Those of you seeking to begin a meditation practice may become confused over the various types of meditation as well as the inevitable inertia against beginning one. I have written about the mindfulness meditation which centers on an attention and awareness of the breath while allowing thoughts and feelings to flow in and out of our consciousness. It is a powerful form of meditation but for some individuals, the mantra type may be easier. [Of course there is no reason why various types cannot be tried.]
Most are aware that the mantra is a word or phrase which is repeated over and over. It can literally be any word or phrase but it seems to me that those with some underlying significance or meaning add a deeper dimension to the experience itself.
Traditional Eastern practices utilize the sound OM or AUM depending on how it is spelled. I find that the mantra SHALOM is particularly powerful. It incorporates two primal sounds, the AH sound which is a univeral human utterance. It forms the basis of almost every language’s version of ‘Mom’ or Mother. The OM sound forms the second syllable of SHALOM.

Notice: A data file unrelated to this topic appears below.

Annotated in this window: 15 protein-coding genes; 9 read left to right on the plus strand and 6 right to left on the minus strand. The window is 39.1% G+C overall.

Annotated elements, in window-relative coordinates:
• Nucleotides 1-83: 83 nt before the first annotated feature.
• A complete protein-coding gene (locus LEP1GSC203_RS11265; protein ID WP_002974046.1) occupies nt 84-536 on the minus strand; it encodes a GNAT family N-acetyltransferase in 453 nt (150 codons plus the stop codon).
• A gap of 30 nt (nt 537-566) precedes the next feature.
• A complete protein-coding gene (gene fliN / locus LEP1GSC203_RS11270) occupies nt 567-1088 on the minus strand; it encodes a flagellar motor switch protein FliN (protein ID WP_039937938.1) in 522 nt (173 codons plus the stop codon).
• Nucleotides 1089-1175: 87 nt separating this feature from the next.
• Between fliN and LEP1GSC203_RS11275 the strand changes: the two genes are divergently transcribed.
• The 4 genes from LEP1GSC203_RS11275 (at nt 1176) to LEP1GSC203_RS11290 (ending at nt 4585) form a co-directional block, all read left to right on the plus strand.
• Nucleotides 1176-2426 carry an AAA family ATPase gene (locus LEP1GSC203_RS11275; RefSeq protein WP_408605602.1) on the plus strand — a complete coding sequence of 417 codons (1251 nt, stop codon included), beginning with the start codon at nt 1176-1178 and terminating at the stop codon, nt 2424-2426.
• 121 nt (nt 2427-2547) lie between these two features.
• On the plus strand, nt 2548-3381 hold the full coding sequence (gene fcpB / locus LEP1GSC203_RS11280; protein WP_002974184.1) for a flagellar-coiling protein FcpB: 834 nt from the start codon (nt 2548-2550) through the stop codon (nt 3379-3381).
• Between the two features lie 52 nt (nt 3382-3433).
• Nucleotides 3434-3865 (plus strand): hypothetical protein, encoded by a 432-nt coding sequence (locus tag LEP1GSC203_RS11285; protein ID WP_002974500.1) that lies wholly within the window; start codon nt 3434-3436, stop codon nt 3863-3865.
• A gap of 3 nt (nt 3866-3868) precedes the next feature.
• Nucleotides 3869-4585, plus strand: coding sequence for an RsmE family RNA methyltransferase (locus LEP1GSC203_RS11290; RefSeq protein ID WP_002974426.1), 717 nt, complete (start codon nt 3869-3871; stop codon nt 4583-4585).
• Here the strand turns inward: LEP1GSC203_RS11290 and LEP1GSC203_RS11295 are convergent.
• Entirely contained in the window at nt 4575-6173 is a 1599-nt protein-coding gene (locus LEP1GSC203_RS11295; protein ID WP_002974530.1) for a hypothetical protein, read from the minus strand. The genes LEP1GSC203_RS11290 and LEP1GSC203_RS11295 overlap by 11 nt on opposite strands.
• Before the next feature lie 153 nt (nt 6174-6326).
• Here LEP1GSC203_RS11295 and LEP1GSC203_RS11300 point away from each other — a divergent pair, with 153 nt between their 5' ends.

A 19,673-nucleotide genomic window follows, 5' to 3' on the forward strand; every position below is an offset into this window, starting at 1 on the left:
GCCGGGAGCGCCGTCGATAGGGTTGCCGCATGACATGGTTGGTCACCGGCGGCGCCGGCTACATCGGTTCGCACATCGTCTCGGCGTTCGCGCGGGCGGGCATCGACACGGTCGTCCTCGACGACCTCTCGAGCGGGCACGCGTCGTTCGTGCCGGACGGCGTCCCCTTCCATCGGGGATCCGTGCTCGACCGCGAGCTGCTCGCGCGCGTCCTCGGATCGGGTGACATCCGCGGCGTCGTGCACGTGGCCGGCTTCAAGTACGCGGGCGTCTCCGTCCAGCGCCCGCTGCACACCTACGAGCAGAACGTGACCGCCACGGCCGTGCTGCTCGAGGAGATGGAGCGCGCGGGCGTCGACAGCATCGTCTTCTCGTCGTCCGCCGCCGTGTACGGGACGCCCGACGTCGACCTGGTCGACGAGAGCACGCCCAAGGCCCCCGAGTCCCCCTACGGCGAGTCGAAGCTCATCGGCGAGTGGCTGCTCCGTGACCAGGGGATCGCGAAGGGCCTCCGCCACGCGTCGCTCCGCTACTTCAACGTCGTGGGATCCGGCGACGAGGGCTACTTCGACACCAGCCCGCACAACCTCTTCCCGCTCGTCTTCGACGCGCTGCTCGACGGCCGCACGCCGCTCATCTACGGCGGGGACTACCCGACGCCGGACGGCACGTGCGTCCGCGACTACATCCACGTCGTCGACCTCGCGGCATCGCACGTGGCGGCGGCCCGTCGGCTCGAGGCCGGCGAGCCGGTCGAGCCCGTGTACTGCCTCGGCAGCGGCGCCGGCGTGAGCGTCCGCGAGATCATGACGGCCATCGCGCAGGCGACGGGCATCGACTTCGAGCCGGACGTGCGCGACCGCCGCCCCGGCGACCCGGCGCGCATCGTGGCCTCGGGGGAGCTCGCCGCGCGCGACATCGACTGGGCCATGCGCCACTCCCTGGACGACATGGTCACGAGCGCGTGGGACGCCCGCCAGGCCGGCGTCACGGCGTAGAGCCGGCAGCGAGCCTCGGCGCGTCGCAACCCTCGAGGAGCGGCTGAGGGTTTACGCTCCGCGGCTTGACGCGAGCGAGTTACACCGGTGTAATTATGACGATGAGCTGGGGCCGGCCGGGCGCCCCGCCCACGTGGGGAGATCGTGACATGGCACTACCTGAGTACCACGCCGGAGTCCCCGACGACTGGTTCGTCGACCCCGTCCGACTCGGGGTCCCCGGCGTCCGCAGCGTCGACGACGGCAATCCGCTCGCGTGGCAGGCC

It can be broken into two syllables with the SHA sound pronounced silently on the in-breath and the OM sound on the out-breath.
As with any attempt at meditation, it will become painfully obvious how quickly our minds wander away from an awareness of the inner sounds and into a variety of thoughts/feelings. This is what is known as the ‘monkey chatter’ of ordinary mental activity and is exactly the reason why meditation is so important–to begin to train our minds as many do their bodies.
When the inevitable thoughts/feelings slip into our awareness, we gently guide our attention back to the sounds of SHA–LOM.
Of course what I find particularly significant about this meditation is the meaning of SHALOM–namely the Hebrew word for PEACE. This is, therefore, a prayer for peace, both on a global level and, most importantly, on a personal level. Personal peace, equanmity, and a sense of calm is a goal rarely obtained but clearly worth seeking.
It essentially fulfills a major definition of happiness. And it is clearly a state of mind which promotes healing. The lack of peace or ease is clearly noted in the word dis-ease with its obvious meaning.
So consider practicing this mantra not only during specific times set aside for meditation, but throughout the day. It can be easily retrieved during times of driving in the car, walking, exercising or just relaxing. This meditation can clearly relax the individual to the point of falling asleep. If this happens, just be aware that it is not the stated goal of meditation which is to achieve and maintain a heightened state of awareness.
Just try it and enjoy the experience.